In this episode of Cry Like a Boy, South-African activist Khopotso Bodibe speaks to Youssef Belghmaidi, the organizer of the first pride march in the multicultural neighbourhood of Saint-Denis in Paris. She is a Moroccan trans woman activist based in Aubervilliers near the French capital.  Our second guest, Sheba Akpokli, is an LGTBIQ+ rights activist from Togo . She represents the African region on the World Board of the International Lesbian, Gay, Bisexual, Trans and Intersex Association.  They will talk about being queer in Africa and in Europe. Does coming out affect the way people see you as a man? Does it change your daily lifestyle? Why do some immigrants continue to live in the closet when they move to Europe? Like this episode? Share your thoughts on how you have challenged your view on what it means to be a man with Euronews using the hashtag #CryLikeaBoy. And if you are a French speaker, this podcast is also available in French: Dans la tête des hommes. Hosted by Khopotso Bodibe; with original reporting and editing by Marta Moreiras in Dakar, Senegal; Naira Davlashyan, Marta Rodríguez Martínez and Lillo Montalto Monella in Lyon, and Lory Martinez in Paris, France; Clizia Sala in London, United Kingdom. Production Design by Studio Ochenta. Theme music by Gabriel Dalmasso. Music curation for this episode is by Natalia Oelsner. Graphic Design by Alexis Caddeo & Alois Bombardier. Our executive producer is Yasir Khan.  See acast.com/privacy for privacy and opt-out information.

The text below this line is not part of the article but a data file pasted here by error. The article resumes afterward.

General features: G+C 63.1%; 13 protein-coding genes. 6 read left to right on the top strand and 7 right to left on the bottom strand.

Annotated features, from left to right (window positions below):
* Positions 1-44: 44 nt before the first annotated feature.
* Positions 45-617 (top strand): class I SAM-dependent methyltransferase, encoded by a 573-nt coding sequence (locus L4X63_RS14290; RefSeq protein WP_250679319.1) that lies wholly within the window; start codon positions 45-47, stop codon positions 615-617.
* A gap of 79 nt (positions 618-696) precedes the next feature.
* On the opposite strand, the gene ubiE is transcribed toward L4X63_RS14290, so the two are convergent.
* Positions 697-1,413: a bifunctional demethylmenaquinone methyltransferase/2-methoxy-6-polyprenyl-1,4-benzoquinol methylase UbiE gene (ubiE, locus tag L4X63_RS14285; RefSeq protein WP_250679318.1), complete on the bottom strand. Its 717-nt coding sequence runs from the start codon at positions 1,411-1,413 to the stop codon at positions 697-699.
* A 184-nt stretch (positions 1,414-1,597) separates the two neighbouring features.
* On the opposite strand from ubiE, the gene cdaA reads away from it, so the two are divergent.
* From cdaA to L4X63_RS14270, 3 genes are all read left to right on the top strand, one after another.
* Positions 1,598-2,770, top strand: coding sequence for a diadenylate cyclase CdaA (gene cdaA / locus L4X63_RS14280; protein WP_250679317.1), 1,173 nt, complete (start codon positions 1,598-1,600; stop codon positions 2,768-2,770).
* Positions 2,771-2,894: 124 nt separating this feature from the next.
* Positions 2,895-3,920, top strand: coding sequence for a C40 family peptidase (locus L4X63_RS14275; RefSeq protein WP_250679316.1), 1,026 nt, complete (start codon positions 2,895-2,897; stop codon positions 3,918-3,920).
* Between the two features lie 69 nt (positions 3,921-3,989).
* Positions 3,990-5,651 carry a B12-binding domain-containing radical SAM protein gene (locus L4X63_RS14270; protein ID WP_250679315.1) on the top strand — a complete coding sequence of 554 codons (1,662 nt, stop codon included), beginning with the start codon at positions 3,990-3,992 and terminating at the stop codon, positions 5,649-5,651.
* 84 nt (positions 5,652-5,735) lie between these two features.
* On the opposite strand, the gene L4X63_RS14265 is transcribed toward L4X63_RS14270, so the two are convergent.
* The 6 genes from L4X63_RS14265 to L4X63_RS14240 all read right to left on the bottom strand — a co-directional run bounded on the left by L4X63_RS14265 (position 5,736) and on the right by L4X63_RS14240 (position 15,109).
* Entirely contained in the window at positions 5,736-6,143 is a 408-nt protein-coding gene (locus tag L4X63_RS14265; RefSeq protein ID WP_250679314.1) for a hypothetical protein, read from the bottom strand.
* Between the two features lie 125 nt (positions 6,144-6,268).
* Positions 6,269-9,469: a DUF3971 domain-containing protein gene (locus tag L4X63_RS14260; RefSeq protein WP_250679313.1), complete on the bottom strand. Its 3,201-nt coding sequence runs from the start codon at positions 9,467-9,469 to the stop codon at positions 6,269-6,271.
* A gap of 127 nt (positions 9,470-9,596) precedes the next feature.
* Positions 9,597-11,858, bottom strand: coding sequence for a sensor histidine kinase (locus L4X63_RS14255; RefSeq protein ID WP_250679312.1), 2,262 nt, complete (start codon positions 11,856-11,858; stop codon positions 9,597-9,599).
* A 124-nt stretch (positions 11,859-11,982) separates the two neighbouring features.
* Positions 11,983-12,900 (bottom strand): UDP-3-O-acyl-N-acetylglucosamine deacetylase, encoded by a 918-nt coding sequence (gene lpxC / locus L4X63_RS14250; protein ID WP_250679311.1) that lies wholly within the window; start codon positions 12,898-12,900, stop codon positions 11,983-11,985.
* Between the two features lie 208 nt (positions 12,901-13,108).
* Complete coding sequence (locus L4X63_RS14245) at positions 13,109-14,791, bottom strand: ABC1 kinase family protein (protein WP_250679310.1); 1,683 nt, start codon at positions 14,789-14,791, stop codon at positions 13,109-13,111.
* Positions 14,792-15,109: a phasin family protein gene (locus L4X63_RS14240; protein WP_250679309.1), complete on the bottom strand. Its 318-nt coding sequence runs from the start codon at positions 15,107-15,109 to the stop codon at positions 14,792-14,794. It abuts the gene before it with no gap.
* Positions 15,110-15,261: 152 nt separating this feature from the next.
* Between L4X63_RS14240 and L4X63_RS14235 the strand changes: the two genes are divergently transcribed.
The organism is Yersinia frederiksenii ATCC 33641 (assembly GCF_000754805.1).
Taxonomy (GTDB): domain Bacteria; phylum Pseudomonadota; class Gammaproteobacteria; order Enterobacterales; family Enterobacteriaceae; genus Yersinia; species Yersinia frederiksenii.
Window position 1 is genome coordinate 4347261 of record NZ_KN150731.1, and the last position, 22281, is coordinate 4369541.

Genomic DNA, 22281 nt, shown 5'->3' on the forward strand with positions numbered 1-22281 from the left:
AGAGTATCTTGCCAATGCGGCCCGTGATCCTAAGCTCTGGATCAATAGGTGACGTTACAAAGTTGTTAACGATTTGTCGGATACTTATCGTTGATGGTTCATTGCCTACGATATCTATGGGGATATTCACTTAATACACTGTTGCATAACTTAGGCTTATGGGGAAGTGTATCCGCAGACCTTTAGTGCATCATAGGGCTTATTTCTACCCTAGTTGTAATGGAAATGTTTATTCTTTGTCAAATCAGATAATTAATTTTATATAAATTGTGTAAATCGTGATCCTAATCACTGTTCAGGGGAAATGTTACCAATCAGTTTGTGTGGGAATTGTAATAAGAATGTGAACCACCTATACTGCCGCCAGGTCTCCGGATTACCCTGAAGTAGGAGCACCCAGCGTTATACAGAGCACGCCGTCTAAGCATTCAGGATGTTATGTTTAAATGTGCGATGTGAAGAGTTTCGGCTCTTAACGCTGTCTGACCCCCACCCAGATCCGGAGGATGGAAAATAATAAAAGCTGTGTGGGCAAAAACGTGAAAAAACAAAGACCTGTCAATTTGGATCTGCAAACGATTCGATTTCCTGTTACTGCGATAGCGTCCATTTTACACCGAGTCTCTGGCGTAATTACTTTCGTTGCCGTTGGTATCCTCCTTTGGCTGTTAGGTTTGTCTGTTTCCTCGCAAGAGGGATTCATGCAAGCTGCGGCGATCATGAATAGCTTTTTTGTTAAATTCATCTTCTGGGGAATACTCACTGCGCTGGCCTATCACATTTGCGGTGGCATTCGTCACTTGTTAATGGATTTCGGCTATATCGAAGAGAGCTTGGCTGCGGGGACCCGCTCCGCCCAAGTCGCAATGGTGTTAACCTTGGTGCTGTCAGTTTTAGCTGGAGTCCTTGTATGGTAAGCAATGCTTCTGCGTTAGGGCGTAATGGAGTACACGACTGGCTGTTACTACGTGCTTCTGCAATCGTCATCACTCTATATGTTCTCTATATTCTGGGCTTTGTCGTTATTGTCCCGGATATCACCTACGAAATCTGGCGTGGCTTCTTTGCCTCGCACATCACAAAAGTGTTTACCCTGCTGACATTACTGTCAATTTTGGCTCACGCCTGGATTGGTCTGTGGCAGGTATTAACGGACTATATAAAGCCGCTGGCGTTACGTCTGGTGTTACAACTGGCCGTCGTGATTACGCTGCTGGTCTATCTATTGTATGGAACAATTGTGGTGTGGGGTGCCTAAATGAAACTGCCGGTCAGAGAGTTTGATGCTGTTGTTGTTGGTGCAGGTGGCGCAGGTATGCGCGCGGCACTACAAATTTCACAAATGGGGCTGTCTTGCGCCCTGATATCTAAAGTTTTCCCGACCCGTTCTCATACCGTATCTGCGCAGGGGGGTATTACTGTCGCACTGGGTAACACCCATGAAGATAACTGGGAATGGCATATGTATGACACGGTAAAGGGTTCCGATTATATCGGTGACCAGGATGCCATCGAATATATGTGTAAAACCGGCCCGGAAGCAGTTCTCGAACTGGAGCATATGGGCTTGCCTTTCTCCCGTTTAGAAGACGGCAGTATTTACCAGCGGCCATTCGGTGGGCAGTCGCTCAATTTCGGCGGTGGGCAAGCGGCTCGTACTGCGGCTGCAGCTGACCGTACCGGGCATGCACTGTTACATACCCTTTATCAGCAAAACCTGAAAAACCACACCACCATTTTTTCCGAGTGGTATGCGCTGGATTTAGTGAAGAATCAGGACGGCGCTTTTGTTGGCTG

A few decades ago, some Senegalese men openly identified themselves as not male or female, but as an alternative gender - the “Góor-jigéen” or “men-women”. Senegalese society accepted them, and they moved about freely in the streets of Dakar and other towns, dressed as women. Today, in those very same streets, men seen as behaving effeminately in any way are often harassed or attacked. Do any Senegalese still remember the time when this didn’t happen? Why did things change? In this episode, we investigate the colonial roots of homophobia in Senegal. To do this, we travel back in time to when Dakar was known as the “gay capital” of West Africa. Hosted by Danielle Olavario; with original reporting and editing by Marta Moreiras in Dakar, Senegal; Naira Davlashyan, Marta Rodríguez Martínez and Lillo Montalto Monella in Lyon, and Lory Martinez in Paris, France; Clizia Sala in London, United Kingdom. Production Design by Studio Ochenta. Theme music by Gabriel Dalmasso. Music curation for this episode is by Natalia Oelsner. Graphic Design by Alexis Caddeo & Alois Bombardier. With editorial and production assistance from: Ignatius Annor, Tokunbo Salako, Paul Hackett and Sylvain Dutang. Our editor in chief is Yasir Khan. In this episode, we used music by Sahad Sarr, a Senegalese artist and songwriter, involved in the development of rural populations. You can check out his work at sahadpatchwork.com. This episode features extracts from Friends (The One With Joey's Bag, 1999) and Lambe, La lutte sénégalaise (Paulin Soumana Vieira, 1963). You can check more information about his work and buy the film in www.psv-films.fr. Like this episode? Share your thoughts on how you have challenged your view on what it means to be a man with Euronews using the hashtag #CryLikeaBoy. And if you are a French speaker, this podcast is also available in French: Dans la tête des hommes.  See acast.com/privacy for privacy and opt-out information.